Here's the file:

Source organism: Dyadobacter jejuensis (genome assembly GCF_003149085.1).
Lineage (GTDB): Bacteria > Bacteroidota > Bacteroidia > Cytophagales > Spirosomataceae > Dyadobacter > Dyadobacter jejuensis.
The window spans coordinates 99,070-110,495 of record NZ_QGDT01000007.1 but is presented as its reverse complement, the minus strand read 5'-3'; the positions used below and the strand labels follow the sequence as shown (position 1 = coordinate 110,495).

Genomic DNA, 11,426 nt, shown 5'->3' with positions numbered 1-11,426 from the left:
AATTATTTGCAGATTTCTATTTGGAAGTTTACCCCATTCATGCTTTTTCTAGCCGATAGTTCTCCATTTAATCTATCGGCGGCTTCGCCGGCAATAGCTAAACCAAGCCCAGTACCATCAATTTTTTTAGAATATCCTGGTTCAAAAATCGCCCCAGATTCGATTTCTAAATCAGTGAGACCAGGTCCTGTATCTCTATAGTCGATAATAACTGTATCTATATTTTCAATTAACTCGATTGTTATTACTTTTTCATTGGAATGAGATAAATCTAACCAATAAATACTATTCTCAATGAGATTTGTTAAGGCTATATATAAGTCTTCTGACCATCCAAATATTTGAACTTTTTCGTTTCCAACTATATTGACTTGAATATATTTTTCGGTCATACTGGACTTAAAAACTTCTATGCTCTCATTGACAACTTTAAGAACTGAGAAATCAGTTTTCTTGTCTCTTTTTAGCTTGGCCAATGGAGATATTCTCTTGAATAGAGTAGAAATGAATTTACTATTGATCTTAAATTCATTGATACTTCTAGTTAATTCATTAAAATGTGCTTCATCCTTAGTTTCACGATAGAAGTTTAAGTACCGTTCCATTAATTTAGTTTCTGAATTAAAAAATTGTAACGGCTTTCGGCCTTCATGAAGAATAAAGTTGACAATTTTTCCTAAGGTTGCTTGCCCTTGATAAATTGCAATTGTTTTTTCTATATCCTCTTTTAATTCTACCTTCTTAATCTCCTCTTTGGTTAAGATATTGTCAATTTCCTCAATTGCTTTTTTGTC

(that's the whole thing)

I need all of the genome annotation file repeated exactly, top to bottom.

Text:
Source organism: Dyadobacter jejuensis (genome assembly GCF_003149085.1).
Lineage (GTDB): Bacteria > Bacteroidota > Bacteroidia > Cytophagales > Spirosomataceae > Dyadobacter > Dyadobacter jejuensis.
The window spans coordinates 99,070-110,495 of record NZ_QGDT01000007.1 but is presented as its reverse complement, the minus strand read 5'-3'; the positions used below and the strand labels follow the sequence as shown (position 1 = coordinate 110,495).

Genomic DNA, 11,426 nt, shown 5'->3' with positions numbered 1-11,426 from the left:
AATTATTTGCAGATTTCTATTTGGAAGTTTACCCCATTCATGCTTTTTCTAGCCGATAGTTCTCCATTTAATCTATCGGCGGCTTCGCCGGCAATAGCTAAACCAAGCCCAGTACCATCAATTTTTTTAGAATATCCTGGTTCAAAAATCGCCCCAGATTCGATTTCTAAATCAGTGAGACCAGGTCCTGTATCTCTATAGTCGATAATAACTGTATCTATATTTTCAATTAACTCGATTGTTATTACTTTTTCATTGGAATGAGATAAATCTAACCAATAAATACTATTCTCAATGAGATTTGTTAAGGCTATATATAAGTCTTCTGACCATCCAAATATTTGAACTTTTTCGTTTCCAACTATATTGACTTGAATATATTTTTCGGTCATACTGGACTTAAAAACTTCTATGCTCTCATTGACAACTTTAAGAACTGAGAAATCAGTTTTCTTGTCTCTTTTTAGCTTGGCCAATGGAGATATTCTCTTGAATAGAGTAGAAATGAATTTACTATTGATCTTAAATTCATTGATACTTCTAGTTAATTCATTAAAATGTGCTTCATCCTTAGTTTCACGATAGAAGTTTAAGTACCGTTCCATTAATTTAGTTTCTGAATTAAAAAATTGTAACGGCTTTCGGCCTTCATGAAGAATAAAGTTGACAATTTTTCCTAAGGTTGCTTGCCCTTGATAAATTGCAATTGTTTTTTCTATATCCTCTTTTAATTCTACCTTCTTAATCTCCTCTTTGGTTAAGATATTGTCAATTTCCTCAATTGCTTTTTTGTC